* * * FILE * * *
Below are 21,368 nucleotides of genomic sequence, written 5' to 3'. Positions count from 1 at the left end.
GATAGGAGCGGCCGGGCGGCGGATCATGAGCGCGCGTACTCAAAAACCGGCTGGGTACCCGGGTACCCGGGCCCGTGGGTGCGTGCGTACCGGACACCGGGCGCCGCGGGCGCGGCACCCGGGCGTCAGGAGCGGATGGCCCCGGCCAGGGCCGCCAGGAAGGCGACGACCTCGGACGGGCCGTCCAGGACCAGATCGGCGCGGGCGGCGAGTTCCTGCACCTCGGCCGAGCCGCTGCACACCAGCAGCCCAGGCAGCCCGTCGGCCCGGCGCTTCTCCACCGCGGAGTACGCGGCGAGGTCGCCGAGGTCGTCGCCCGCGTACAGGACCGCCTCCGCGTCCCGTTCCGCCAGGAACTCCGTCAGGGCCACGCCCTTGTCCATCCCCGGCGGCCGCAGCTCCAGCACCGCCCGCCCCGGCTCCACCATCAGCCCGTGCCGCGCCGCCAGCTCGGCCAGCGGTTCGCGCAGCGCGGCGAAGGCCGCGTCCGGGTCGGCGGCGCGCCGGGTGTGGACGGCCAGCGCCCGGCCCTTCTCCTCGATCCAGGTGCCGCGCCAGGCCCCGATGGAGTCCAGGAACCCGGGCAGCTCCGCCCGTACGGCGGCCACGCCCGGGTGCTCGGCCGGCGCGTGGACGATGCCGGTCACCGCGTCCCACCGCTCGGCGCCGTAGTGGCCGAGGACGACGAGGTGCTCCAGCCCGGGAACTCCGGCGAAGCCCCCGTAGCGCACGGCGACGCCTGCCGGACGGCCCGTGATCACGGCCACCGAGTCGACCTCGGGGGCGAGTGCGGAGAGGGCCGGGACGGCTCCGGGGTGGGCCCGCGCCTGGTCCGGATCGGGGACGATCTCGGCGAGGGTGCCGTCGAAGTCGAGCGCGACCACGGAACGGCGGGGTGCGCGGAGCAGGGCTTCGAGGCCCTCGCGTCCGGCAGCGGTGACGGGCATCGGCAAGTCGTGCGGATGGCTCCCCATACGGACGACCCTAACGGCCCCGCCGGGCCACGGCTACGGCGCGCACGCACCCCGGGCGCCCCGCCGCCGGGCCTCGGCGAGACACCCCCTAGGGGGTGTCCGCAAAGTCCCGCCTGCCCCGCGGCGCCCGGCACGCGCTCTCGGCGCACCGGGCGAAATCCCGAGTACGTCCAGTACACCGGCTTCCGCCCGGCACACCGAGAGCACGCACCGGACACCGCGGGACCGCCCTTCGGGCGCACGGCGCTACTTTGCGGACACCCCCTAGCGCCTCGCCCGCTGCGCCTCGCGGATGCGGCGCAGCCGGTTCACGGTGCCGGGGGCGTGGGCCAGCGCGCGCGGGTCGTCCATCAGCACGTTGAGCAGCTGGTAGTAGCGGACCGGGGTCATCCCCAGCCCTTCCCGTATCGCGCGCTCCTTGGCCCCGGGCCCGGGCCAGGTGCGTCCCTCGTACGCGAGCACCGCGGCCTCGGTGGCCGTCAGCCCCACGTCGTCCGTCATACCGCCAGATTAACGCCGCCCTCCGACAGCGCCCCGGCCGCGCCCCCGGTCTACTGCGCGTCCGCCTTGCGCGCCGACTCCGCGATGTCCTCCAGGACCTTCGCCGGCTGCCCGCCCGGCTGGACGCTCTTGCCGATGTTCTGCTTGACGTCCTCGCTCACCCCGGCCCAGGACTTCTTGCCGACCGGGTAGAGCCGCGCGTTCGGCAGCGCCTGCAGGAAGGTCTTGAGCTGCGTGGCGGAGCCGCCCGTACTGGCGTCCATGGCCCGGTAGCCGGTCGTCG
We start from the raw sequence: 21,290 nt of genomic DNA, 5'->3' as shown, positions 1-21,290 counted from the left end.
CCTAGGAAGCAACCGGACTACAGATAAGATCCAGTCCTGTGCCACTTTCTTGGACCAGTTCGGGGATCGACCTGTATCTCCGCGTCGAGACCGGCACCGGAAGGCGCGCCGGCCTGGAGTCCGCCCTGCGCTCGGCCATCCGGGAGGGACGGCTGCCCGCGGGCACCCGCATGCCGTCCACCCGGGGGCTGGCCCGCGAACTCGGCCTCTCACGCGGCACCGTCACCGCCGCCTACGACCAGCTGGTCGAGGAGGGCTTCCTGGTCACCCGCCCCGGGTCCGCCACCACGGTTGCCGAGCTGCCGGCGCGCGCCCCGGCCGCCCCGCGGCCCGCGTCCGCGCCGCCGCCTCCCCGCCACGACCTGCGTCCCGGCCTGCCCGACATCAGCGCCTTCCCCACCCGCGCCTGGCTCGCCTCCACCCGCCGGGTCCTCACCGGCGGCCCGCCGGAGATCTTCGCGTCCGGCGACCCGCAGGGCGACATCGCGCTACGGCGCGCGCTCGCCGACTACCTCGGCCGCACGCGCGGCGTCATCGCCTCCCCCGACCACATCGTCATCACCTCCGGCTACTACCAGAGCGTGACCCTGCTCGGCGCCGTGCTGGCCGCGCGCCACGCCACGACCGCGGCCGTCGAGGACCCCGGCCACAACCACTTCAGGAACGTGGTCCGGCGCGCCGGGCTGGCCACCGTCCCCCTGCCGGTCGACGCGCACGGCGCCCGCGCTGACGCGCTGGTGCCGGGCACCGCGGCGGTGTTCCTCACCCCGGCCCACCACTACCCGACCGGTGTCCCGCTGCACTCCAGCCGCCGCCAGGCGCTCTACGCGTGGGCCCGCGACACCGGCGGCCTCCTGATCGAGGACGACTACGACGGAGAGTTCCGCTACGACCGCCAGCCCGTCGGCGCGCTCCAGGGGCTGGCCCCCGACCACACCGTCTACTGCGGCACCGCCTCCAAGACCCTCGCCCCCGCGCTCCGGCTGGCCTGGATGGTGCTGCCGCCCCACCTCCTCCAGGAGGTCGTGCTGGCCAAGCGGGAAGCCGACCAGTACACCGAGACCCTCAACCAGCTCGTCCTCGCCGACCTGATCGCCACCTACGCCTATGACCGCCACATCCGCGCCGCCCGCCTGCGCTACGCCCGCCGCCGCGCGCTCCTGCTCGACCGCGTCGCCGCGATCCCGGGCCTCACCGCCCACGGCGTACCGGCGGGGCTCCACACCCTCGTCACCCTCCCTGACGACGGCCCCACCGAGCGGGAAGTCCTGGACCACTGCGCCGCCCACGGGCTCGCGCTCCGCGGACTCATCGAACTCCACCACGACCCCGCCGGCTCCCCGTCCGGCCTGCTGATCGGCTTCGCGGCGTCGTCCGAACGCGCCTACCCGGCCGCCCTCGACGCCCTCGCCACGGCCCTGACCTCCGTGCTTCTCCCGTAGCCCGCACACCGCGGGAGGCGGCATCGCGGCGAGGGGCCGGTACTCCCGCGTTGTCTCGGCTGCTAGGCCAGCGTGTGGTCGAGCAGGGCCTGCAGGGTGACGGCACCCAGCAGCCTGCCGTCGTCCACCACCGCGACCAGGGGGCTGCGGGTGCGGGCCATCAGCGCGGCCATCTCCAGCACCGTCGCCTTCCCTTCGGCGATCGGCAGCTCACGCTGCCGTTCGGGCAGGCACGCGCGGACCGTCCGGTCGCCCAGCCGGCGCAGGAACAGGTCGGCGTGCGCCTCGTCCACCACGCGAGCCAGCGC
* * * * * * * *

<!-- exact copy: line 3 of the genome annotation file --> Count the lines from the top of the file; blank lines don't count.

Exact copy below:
We start from the raw sequence: 21,290 nt of genomic DNA, 5'->3' as shown, positions 1-21,290 counted from the left end.